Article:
Book report: The Thousand Autumns of Jacob de Zoet

I'm passionate to the very extreme about a handful of writers: Beckett, of course, Paul Auster, Sebastian Barry and David Mitchell. I stalk their publishers waiting for a new release (Beckett excepted, of course, excluding miracles from beyond the grave). So, I eagerly awaited for David Mitchell's new books for well over two years.

I read The Thousand Autumns of Jacob de Zoet very slowly. For the first 200 pages I was in complete awe. Mitchell has conjured an entire world, a world that seems impenetrable from the outside. His research is mammoth, but more than the historical facts and accuracy, his vision for minute details is stunning.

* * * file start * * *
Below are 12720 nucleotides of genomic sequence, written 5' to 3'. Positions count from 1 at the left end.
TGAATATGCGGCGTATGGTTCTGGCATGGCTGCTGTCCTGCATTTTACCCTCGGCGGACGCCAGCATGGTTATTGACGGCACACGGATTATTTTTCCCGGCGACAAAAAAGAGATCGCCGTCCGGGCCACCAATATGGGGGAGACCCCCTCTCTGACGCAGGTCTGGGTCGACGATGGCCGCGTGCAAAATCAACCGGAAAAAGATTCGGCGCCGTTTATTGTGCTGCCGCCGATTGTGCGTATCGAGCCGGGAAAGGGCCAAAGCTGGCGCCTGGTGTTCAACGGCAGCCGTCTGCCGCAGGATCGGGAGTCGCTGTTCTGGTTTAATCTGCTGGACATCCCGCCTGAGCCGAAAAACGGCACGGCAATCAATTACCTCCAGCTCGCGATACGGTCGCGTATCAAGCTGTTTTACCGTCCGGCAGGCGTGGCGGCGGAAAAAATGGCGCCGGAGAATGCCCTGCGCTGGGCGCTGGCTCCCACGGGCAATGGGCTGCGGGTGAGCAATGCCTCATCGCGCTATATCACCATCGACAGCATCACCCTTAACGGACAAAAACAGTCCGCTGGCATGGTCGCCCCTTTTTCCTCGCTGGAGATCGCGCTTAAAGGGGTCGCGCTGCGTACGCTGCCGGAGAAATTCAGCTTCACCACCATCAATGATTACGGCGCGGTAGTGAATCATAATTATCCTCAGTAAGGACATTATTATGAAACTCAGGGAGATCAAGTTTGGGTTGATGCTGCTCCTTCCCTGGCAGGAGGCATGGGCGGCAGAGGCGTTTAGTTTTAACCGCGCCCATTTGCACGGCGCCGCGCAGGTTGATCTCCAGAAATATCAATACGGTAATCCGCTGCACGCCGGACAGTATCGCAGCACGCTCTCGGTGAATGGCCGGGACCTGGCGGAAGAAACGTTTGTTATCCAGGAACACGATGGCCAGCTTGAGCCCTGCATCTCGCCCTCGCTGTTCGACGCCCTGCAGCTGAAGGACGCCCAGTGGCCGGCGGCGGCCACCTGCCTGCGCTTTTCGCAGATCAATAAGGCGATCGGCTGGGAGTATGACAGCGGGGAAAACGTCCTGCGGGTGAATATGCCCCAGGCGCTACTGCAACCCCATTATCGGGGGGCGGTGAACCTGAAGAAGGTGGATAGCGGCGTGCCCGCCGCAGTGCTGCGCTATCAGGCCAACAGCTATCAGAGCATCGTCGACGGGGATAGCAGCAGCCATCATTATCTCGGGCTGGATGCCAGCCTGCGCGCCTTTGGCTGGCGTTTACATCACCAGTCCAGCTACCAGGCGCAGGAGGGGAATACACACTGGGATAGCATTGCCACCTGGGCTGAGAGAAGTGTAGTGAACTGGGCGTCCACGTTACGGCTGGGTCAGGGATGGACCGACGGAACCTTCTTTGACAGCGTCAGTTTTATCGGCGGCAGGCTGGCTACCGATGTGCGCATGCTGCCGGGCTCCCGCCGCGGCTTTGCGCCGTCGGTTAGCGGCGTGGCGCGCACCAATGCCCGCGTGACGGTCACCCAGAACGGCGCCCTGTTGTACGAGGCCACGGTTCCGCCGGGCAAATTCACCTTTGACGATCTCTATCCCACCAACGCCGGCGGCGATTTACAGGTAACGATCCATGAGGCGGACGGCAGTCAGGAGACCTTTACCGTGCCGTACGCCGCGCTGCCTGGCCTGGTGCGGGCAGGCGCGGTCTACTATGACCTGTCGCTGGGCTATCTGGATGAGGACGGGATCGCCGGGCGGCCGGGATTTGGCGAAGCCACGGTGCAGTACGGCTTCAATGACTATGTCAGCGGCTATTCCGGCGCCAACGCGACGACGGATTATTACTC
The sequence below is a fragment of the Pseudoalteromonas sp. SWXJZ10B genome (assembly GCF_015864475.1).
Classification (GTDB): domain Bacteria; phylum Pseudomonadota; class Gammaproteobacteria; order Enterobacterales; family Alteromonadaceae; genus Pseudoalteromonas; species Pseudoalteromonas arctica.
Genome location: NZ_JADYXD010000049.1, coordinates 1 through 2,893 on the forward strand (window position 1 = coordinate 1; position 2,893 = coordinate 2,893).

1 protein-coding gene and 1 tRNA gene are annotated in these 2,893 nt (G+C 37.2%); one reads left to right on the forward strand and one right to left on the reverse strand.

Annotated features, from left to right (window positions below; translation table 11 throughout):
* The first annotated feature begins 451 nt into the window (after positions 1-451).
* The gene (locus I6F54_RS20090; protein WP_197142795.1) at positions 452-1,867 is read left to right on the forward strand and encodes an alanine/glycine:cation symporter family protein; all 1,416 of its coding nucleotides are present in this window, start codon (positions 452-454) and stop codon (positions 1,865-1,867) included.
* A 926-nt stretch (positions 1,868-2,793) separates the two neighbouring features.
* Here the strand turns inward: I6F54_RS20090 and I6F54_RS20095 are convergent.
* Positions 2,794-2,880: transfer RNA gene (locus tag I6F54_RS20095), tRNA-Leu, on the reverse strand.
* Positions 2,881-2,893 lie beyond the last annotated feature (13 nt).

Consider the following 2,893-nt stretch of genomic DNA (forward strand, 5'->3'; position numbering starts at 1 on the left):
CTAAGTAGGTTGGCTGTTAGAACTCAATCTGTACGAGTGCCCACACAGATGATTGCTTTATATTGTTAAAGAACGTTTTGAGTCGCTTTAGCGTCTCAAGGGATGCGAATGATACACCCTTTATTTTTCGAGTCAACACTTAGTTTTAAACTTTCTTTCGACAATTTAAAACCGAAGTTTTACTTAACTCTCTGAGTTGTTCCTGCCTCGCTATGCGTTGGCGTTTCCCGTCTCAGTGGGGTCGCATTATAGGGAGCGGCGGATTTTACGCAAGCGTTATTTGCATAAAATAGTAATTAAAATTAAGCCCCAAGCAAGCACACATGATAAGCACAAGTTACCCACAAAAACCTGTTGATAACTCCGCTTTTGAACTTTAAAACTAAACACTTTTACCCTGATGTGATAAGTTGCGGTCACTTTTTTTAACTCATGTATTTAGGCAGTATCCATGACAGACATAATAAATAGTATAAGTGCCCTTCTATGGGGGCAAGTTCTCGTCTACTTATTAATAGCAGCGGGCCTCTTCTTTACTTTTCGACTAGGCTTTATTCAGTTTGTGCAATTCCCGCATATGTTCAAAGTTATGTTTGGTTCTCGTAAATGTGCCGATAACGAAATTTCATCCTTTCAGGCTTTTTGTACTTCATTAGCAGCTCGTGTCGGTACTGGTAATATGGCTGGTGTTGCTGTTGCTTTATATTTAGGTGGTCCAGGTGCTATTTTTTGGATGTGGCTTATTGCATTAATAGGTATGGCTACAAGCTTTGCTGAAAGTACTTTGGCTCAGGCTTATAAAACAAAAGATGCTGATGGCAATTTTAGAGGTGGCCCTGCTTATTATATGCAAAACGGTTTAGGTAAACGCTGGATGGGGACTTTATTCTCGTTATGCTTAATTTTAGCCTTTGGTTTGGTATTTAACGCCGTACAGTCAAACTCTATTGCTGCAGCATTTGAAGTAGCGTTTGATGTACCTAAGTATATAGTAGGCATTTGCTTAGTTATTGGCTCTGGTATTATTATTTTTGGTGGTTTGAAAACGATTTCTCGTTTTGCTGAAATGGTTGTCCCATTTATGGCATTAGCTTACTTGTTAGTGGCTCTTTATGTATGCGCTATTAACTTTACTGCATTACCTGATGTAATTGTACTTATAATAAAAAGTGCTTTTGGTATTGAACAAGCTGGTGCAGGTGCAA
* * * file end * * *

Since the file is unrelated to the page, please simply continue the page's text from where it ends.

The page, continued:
But, for those first awe-striken 200 pages, I was moved more by Mitchell's undertaking than the plot or characters. And then, boom, it hit. After 200 pages of sketching a world with crazy, detail, its inhabitants suddenly took force. They blindfolded and gagged me and took me on a crazy headlong rush for the last 250 pages. I was still in awe of the sketch, but I was more moved by its inhabitants, happily swept along by them, dying to see where we all arrived.

Mitchell's genius has been widely declared, and my voice is meaningless added to that throng. But I will say this: If he doesn't win the Booker this year, I'll cease to pay any attention whatsoever to that award.
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